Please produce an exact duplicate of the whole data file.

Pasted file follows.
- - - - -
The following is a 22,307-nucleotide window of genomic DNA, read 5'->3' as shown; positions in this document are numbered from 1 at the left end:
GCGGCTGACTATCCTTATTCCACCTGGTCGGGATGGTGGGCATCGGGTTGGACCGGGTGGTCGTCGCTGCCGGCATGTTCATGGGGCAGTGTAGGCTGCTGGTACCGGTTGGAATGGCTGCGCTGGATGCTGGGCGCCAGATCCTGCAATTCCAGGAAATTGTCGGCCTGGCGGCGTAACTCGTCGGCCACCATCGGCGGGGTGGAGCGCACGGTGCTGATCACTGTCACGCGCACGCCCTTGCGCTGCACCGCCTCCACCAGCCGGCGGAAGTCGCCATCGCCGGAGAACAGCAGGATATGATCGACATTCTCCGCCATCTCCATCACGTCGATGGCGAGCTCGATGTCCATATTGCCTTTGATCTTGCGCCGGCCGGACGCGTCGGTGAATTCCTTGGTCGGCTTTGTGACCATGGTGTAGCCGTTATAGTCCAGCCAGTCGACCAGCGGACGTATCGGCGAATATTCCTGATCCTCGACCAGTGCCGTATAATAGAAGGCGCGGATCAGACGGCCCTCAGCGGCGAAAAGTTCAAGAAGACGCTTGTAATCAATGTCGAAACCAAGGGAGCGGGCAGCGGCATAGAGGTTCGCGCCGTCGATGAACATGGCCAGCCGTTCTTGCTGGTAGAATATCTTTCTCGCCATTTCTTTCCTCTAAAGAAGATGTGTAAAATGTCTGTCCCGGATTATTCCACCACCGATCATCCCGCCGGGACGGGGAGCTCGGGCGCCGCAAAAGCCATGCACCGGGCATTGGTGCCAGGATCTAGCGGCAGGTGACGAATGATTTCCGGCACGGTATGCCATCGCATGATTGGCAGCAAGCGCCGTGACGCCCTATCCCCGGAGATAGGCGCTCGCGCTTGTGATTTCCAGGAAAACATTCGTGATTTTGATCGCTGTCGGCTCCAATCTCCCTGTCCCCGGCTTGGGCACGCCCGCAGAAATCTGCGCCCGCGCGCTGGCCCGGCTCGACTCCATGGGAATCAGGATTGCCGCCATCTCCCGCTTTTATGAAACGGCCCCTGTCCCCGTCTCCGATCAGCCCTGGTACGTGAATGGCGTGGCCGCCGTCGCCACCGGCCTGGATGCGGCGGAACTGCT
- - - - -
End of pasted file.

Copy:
The following is a 22,307-nucleotide window of genomic DNA, read 5'->3' as shown; positions in this document are numbered from 1 at the left end:
GCGGCTGACTATCCTTATTCCACCTGGTCGGGATGGTGGGCATCGGGTTGGACCGGGTGGTCGTCGCTGCCGGCATGTTCATGGGGCAGTGTAGGCTGCTGGTACCGGTTGGAATGGCTGCGCTGGATGCTGGGCGCCAGATCCTGCAATTCCAGGAAATTGTCGGCCTGGCGGCGTAACTCGTCGGCCACCATCGGCGGGGTGGAGCGCACGGTGCTGATCACTGTCACGCGCACGCCCTTGCGCTGCACCGCCTCCACCAGCCGGCGGAAGTCGCCATCGCCGGAGAACAGCAGGATATGATCGACATTCTCCGCCATCTCCATCACGTCGATGGCGAGCTCGATGTCCATATTGCCTTTGATCTTGCGCCGGCCGGACGCGTCGGTGAATTCCTTGGTCGGCTTTGTGACCATGGTGTAGCCGTTATAGTCCAGCCAGTCGACCAGCGGACGTATCGGCGAATATTCCTGATCCTCGACCAGTGCCGTATAATAGAAGGCGCGGATCAGACGGCCCTCAGCGGCGAAAAGTTCAAGAAGACGCTTGTAATCAATGTCGAAACCAAGGGAGCGGGCAGCGGCATAGAGGTTCGCGCCGTCGATGAACATGGCCAGCCGTTCTTGCTGGTAGAATATCTTTCTCGCCATTTCTTTCCTCTAAAGAAGATGTGTAAAATGTCTGTCCCGGATTATTCCACCACCGATCATCCCGCCGGGACGGGGAGCTCGGGCGCCGCAAAAGCCATGCACCGGGCATTGGTGCCAGGATCTAGCGGCAGGTGACGAATGATTTCCGGCACGGTATGCCATCGCATGATTGGCAGCAAGCGCCGTGACGCCCTATCCCCGGAGATAGGCGCTCGCGCTTGTGATTTCCAGGAAAACATTCGTGATTTTGATCGCTGTCGGCTCCAATCTCCCTGTCCCCGGCTTGGGCACGCCCGCAGAAATCTGCGCCCGCGCGCTGGCCCGGCTCGACTCCATGGGAATCAGGATTGCCGCCATCTCCCGCTTTTATGAAACGGCCCCTGTCCCCGTCTCCGATCAGCCCTGGTACGTGAATGGCGTGGCCGCCGTCGCCACCGGCCTGGATGCGGCGGAACTGCT